Category Archives: classics

4

Literarily sick

As anyone in the office here can tell you (honestly, maybe anyone within a 5-mile radius), I’ve been struck with one beauty of a head cold this week. I’ve gone through about 3 boxes of tissues and am finally able to (mostly) breathe out of my nose again! It’s a wonder!

But with all the hours spent lying down, drinking liquids and, of course, blowing my nose, I’ve had some time to ruminate on being sick. As you might remember, I’ve written already about my adolescent fascination with the galloping consumption, and though that’s obviously silly, it’s totally true that classic literature makes illness seem so glamorous. If not glamorous, then at least an indication of how delicate and pure the afflicted is.

Unless the sickness is used to indicate some sort of wrongdoing or as a comeuppance for a particularly deserving transgressor, there’s always some sort of quiet beauty to it. We never see the ugly side (for me, that’s the hacking cough and melodic sniffling I’ve been exhibiting) or really, any pain other than the emotional kind. And even then, it’s all very bittersweet.

I’m not talking about the more recent trend of serious illnesses (namely, cancer) that have been the subject of some acclaimed books in the recent years, à la Lionel Shriver’s So Much for That or John Green’s The Fault in Our Stars, but more the kinds that seem to exist solely in the pages of old books.

Which is why this little slideshow delighted me so much. I’ve tried to explain what I mean by “literary diseases” to people in the past and have come up short. This is a pretty good list with some relatable examples. I know, of course, that these illnesses don’t appear anymore because we have since come up with new names or ways to cure them, but the impression they give still remains the same. That getting sick in the 19th century was more about mystery and fashion than it was about anything else. That it’s a really good way to get someone to fall in love with you—especially if you just happen to catch cold marching over to his estate in the rain and definitely have to stay over for a few days to recuperate (ahem, Elizabeth Bennett).

These days, getting a cold means taking a few Tylenol and lying down for a day. It’s not the be all end all focal point of a work of literature and certainly doesn’t get anyone fawning over you like you’re the purest and most doted upon soul that ever walked the earth. If only.

0

Cold weather books to keep you warm

For those of us on the East Coast, it has been another rough winter. I’ve started to compare being outside to spending time in a freezer. In the suburbs, everything is layers of ice on bottom followed by layers of fresh snow on top that eventually freeze because we haven’t seen a thermostat above freezing in what seems like weeks. There have been mornings where the temperature outside is zero with wind chills far below. My crazy husband is marathon training and running outside. What? This is what we call a different kind of slush pile (#publishingpuns)! All I want to do is stay inside, drink hot chocolate (or wine, even better) and read books.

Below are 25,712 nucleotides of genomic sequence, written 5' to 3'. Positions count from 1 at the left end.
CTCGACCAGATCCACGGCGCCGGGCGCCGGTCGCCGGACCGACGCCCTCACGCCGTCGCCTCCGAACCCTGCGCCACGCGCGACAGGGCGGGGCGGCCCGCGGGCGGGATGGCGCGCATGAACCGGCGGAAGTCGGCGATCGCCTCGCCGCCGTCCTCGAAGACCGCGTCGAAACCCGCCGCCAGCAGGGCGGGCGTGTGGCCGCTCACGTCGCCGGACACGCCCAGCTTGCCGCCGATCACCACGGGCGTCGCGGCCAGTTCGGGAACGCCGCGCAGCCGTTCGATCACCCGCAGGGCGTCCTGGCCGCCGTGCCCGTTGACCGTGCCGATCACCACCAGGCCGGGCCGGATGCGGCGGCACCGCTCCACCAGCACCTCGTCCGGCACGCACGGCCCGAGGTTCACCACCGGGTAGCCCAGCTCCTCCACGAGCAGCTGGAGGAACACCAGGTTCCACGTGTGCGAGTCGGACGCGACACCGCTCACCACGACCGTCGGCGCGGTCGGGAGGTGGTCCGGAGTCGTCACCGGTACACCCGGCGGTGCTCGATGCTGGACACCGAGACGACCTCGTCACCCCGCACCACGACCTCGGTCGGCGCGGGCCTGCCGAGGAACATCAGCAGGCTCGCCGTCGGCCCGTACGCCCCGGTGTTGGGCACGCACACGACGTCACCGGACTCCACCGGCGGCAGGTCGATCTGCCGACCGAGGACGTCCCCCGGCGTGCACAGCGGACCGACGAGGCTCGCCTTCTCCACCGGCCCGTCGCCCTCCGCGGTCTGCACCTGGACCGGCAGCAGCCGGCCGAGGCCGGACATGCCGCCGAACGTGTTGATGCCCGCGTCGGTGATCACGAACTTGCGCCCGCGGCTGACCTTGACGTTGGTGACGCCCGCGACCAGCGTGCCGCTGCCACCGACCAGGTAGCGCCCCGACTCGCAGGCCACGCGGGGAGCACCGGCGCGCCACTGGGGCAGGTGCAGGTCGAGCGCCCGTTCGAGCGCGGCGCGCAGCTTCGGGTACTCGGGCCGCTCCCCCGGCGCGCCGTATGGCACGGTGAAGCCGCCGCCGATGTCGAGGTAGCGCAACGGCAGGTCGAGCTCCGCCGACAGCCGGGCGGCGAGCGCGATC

It got me to thinking about great books that evoke the cold. I was thinking about THE SHIPPING NEWS by Annie Proulx, a favorite of mine where the weather is a lead character. Or SMILLA’S SENSE OF SNOW (one review on Amazon highlights “the language of snow and ice”) or the Laura Ingalls Wilder books. The seventh book in the series is called THE LONG WINTER! How did people live back then with no heat?

So, I’m wondering what your favorite cold weather books are. Or just your favorite books that you like to snuggle up with on a cold winter’s day. Please share, and stay warm!

 

 

 

 

2

Go read a watchman?

Well, since none of my colleagues have blogged about it yet, I figured I’d bring up the big publishing news of the week…

And while far be it from me to turn down an obvious blog topic, I’m probably not the best person to write this, because, to tell the truth, I can barely remember TO KILL A MOCKINGBIRD. I know I read it in school, and I also know I saw the movie at some point, but any memories are associated with Gregory Peck in that grey suit of his. It’s probably the cynic in me, but of all the school classics, CATCHER IN THE RYE stuck a lot more than MOCKINGBIRD.

But of course, the news of a new novel from Harper Lee is big news. And while there’s a lot of good-hearted excitement for GO SET A WATCHMAN, like a number of writers, I feel kinda weirded out by the whole situation. For one, despite the claims that WATCHMAN was started before MOCKINGBIRD, it’s still basically a sequel, and of all the books that need a sequel, MOCKINGBIRD would be one of the last I’d think of. And while I’m certainly not in the camp that thinks MOCKINGBIRD is untouchable either, (I wouldn’t be much of an agent if I did!) it’s just strange that in an age where everything gets a sequel and spun off and branded that MOCKINGBIRD suddenly has a companion piece.

Then there’s the nagging feeling that somehow this wasn’t the big surprise everyone claims it is. After all, Harper Lee has been in the news plenty in the last ten years or so, for better or worse keeping her name in the public eye. And again, it’s probably the cynic in me, but even with the reports of Lee’s infirmity, on the heels of her prior press I just can’t help feeling that a publicist couldn’t have played this much better–certainly everyone is going to read the new book, right?

Or are they? Are YOU? I’d love to hear what you think of the whole situation, what MOCKINGBIRD did or didn’t mean to you, and whether you’re excited to read WATCHMAN.